1. Morning clear—wind fresh from the So. Wt. and Mer. at 76–89 at highest and 76 at Night. A fine shower for about 15 minutes abt. 5 oclock & light rain afterwards until bed time 9 oclock. Doctr. Tazewell & Mr. Burwell Bullett came to dinner.
Dr. William Tazewell wrote GW six weeks later to request that he be put in charge of a proposed marine hospital in Norfolk. His qualifications included a five-year attendance at hospitals in Edinburgh, London, and Paris (Tazewell to GW, 14 Aug. 1799, DLC:GW). Tazewell practiced medicine in Williamsburg during the War of 1812 and later practiced in Richmond. mr. burwell bullett: Benjamin Bullitt (d. 1766), of Fauquier County, had nine sons, one of whom was named Burwell.
2. Mer. at 74 in the Morning and 79 at Night. Clouds & appearances of rain, but none fell. Doctr. Tazewell & Mr. Bullett went away in the Morning & a Captn. Moore from East Indies & a Mr. Teal from Phila. came to dinner & returned to Alexa. in the afternoon.
3. Mer. at 74 in the Morning and 76 at Night. Wind brisk from the So. Et. Doctr. Stuart, & a Parson Lattum from Pennsylvania dined here & left it in the afternoon.
parson lattum: probably Rev. James Latta (1732–1801), Presbyterian minister of Chestnut Level, Lancaster County, Pa., or one of his sons. James Latta was born in Ireland of Scotch-Irish parents who emigrated to America and settled near Elkton, Md. Latta’s two elder sons, Francis Alison Latta (c.1767–1834) and William Latta (c.1768–1847), were both ordained ministers at this time and had churches in Pennsylvania (SPRAGUE description begins William B. Sprague. Annals of the American Pulpit; or Commemorative Notices of Distinguished American Clergymen of Various Denominations, from the Early Settlement of the Country to the Close of the Year Eighteen Hundred and Fifty-five. 9 vols. New York, 1859-69. description ends , 3:199–208).
4. Morning heavy. Mer. at 74 and Wind So. Et. Clouds in every qr. & sprinklings of Rain. Mer. 80 at Night. Went up to Alexa. and dined with a number of the Citizens there in celebration of the anniversary of the declaration of American Independe. at Kemps Tavern.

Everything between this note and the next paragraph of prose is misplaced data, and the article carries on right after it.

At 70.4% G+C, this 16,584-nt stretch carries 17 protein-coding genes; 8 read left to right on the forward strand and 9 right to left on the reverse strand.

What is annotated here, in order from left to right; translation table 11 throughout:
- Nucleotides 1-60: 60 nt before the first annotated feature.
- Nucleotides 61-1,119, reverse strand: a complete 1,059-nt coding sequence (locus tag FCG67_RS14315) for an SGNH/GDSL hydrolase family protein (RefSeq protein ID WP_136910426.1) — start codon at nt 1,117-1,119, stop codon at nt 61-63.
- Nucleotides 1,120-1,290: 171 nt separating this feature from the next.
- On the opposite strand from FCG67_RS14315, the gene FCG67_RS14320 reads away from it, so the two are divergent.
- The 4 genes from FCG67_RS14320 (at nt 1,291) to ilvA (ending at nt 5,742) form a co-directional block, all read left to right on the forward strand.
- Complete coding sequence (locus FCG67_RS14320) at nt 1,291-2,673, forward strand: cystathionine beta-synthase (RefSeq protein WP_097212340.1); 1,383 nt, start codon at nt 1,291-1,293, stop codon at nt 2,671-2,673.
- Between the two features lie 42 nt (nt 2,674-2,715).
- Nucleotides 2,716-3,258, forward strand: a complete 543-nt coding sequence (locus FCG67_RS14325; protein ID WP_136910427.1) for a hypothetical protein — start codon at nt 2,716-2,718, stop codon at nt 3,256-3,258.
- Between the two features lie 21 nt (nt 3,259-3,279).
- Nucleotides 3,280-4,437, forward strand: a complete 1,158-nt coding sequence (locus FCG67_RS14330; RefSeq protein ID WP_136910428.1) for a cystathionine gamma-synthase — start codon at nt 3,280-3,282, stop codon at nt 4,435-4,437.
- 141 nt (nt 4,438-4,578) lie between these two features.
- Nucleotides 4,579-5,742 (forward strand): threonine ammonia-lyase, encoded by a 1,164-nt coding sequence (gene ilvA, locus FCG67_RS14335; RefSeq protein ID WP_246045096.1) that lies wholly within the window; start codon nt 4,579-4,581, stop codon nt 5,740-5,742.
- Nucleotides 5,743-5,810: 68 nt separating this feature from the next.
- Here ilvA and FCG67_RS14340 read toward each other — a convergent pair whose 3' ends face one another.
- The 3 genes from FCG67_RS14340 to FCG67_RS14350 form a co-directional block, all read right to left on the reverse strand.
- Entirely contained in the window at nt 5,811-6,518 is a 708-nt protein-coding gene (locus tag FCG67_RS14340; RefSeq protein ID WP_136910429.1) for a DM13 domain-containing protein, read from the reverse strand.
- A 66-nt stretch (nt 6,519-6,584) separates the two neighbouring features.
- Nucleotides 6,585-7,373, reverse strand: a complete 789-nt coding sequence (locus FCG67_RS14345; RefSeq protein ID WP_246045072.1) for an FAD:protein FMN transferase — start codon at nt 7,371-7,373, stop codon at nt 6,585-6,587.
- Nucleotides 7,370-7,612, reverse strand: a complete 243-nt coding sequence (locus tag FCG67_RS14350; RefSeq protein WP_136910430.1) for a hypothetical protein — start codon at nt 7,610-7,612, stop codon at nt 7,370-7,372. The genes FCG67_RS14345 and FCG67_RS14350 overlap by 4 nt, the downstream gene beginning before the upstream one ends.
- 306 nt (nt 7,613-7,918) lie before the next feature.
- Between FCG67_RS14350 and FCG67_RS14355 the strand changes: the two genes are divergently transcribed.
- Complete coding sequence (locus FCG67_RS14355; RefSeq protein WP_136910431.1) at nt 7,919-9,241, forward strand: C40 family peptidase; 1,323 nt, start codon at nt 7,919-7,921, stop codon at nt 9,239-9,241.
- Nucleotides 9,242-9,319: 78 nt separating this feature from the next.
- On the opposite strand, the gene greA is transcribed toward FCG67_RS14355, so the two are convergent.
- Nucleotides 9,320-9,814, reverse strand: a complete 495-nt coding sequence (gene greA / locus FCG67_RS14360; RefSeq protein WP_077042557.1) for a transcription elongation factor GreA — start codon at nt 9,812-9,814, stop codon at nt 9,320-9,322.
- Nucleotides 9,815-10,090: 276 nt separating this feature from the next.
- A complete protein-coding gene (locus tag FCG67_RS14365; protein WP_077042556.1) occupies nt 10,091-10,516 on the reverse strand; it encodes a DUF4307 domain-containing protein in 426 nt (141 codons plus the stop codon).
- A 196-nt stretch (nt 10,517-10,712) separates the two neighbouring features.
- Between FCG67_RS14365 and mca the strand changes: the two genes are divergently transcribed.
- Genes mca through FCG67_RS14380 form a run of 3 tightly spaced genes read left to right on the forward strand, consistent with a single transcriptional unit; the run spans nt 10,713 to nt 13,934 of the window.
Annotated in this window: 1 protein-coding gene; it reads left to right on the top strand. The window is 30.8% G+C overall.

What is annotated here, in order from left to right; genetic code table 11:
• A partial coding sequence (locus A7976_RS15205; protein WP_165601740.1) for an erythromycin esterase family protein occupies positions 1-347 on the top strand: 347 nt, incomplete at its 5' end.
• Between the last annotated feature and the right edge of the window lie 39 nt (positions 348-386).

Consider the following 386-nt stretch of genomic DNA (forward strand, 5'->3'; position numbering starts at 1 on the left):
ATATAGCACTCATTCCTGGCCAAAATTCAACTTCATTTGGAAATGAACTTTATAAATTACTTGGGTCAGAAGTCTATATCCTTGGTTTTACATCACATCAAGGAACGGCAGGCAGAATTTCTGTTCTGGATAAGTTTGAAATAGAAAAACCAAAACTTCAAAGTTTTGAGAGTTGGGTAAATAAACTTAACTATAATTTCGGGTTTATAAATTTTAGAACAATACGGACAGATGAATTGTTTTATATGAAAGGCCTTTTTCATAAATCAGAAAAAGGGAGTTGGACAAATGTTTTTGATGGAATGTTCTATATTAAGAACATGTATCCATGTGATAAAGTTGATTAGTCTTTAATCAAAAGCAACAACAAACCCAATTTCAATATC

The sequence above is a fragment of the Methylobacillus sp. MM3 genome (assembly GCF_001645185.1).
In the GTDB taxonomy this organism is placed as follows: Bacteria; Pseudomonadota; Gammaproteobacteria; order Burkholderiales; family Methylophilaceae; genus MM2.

kemps tavern: Peter Kemp ran the Globe Tavern at the northeast corner of Cameron and Fairfax streets. The tavern had had several earlier proprietors, including George H. Leigh, John Abert, and Henry Lyles. John Wise, who built the newer of the two buildings now comprising Gadsby’s tavern had also been the proprietor at one time (POWELL  description begins Mary G. Powell. The History of Old Alexandria, Virginia: From July 13, 1749 to May 24, 1861. Richmond, 1928. description ends , 129, 133; Alexandria Journal, 19 April 1787; Columbian Mirror [Alexandria], 15 Oct. 1799; BROCKETT description begins F. L. Brockett. The Lodge of Washington. A History of the Alexandria Washington Lodge, No. 22, A.F. and A.M. of Alexandria, Va., 1783-1876. Alexandria, Va., 1876. description ends , 54, 76).
5. Morning clear—wind fresh from the Southward. Mer. 74—at highest 88—and at Night 84. Appearances of Rain with distant thunder & lightning in the No.
6. Morning very heavy with great appearances of Rain—but little Wind & Mer. at 80–87 at highest & 84 at Night. Doctors Tazewell & Thornton came in the evening.
7. Morning Cloudy—Wind altho’ but little of it, No. W. Mer. 76–83 at highest and 78 at Night. Mr. Willm. Booker came in the evening.
On 3 Mar. 1799 GW wrote the agricultural mechanic William Booker that “a Mill grinding from 15 to 20 bushls. a day, with two horses, would nearly, if not entirely, answer all my purposes; with the occasional aid of the Water Mills which in the driest Seasons, grinds a little” (NN: Washington Papers). Booker was at Mount Vernon to build GW a horse-powered grist mill (GW’s Cash Memoranda, 20 Feb.–3 Dec. 1799: entry for 12 July, RPJCB).
8. Morning clear with very little wind. Mer. at 71–84 afterwards at highest, & 78 at Night. Wind Southerly & weather clear.
9. Clear, with a very light air from the N.W. Mer. at 70 in the evening & Morning both. Much appearances of rain—but a sprinkling only fell. Doctors Thornton & Tazewell went away before breakfast.